LONDON — Theresa May may be a politician who keeps her cards close to her chest, but she has always been open about her deep love of fashion.
Wearing leopard-print shoes, tartan checks, leather jackets and stark pieces of statement jewelry, Mrs. May has consistently pushed the boundaries of conventional attire for female politicians. A pioneer for a new age in power dressing, she has long made a point of defying received wisdom that women should simply imitate the suit-centered uniforms of male leaders — though tweaked with a slightly brighter color palette. In 2014, when interviewed on the BBC Radio program “Desert Island Discs,” she declared that her choice of a desert island luxury item would be a lifetime subscription to Vogue.
So it seemed fitting that this week Mrs. May became the first British prime minister to be featured in the American pages of the world’s best-known fashion magazine, taking part in an interview and also a glossy photo shoot by Annie Leibovitz for that magazine’s April edition.
Despite an initial speculative frenzy when news of the shoot first broke in January, Mrs. May was not the cover star. Suggestive of the diversified power axes covered by Vogue and those that appeal to its readers, that spot was taken by Selena Gomez, the most followed person on Instagram.
And the interview itself held surprises. Mrs. May spoke about a range of topics, such as holding President Trump’s hand (“he was being a gentleman,” she said) and her husband’s prowess in the kitchen (he makes a mean mushroom risotto). She mentioned her penchant for the American crime show “NCIS,” and tackled the constant comparisons between her and the only other female British prime minister, Margaret Thatcher.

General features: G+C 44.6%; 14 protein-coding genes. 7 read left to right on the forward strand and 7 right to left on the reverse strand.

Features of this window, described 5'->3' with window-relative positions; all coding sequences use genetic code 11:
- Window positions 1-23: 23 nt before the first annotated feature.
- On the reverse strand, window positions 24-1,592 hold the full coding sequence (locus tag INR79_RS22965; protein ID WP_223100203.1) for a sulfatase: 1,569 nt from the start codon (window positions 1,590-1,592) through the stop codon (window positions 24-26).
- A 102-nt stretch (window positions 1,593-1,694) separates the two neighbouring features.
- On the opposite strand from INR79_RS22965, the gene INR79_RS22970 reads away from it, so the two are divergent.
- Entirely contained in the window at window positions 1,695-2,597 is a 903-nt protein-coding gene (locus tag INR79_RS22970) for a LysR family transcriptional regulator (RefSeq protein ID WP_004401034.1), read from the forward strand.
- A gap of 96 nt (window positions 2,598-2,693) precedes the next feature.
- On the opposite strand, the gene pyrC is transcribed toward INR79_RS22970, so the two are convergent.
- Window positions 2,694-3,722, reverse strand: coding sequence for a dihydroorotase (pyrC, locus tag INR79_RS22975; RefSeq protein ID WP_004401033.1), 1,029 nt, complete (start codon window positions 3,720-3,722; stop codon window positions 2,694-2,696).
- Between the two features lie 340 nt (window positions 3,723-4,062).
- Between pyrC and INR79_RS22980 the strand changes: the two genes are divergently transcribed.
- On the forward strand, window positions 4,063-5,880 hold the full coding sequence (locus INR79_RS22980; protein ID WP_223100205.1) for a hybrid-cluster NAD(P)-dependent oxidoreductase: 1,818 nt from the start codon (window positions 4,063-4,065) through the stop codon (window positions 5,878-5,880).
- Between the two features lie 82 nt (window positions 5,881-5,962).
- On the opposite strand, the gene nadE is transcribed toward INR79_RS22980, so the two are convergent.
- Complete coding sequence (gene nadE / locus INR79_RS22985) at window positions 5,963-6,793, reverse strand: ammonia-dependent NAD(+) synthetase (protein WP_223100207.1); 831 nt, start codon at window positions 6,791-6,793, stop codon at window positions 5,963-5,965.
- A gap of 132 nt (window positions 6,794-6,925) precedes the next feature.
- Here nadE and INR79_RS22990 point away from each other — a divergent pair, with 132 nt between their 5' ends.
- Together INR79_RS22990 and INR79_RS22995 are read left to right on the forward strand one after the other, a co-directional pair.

“There can only ever be one Margaret Thatcher,” she said stiffly. “I’m Theresa May. I do things my way.”
Still, Mrs. May was less punchy when it came to what she wore for the photographs, taken in January at Chequers, the prime minister’s country retreat. In one shot, strolling in a field with her husband, Philip, she wore a 400-pound (or $498) scarlet coat by Egg, with a custom cashmere sweater from Sine by Egg and a pair of her own knee-high patent leather boots by Russell & Bromley. In another, sitting on a plush green sofa and cupping her face with one hand (sporting bright fuchsia nails), she wore a navy dress (£225, or $280) and matching coat (£425, or $529) by the British workwear label LK Bennett, the perennial provider of nude pumps to the Duchess of Cambridge.
Some in the fashion industry might have pouted that there wasn’t a higher-profile British brand in the mix — think Burberry, Mulberry or Christopher Kane. But those labels charge sky-high prices. Mrs. May deliberately opted to fly the flag for smaller British businesses, ones that offer more understated, and accessibly priced, options for working wardrobe chic. The clothes clearly stand for the way in which she wants her leadership to be perceived: low-key, unflashy yet alluringly slick and fully capable of getting the job done.
With personal style an increasingly powerful form of political communication, the reasons for such choices are clear. On March 29 she is expected to invoke Article 50, beginning talks for a British exit from the European Union, so Mrs. May clearly wants to be perceived as someone with her feet firmly on the ground.
And despite her best efforts, her bold fashion tastes have created some missteps in the past. In December, she set off a row on Downing Street after wearing £955 Amanda Wakeley “bitter chocolate” leather trousers during a photo shoot for The Sunday Times Magazine. Her choice was criticized by Nicky Morgan, a Conservative member of Parliament, who said she had never spent that much on a piece of clothing apart from her wedding dress.
Speaking about the episode in Vogue, Mrs. May remained predictably defiant: “Throughout my political career, people have commented on what I wear. That’s just something that happens, and you accept that.”
Ignoring British newspaper headlines suggesting that her Vogue cameo during times of such political uncertainty was self-indulgent and frivolous, she added: “It doesn’t stop me from going out and enjoying fashion. And I also think it’s important to be able to show that a woman can do a job like this and still be interested in clothes.”
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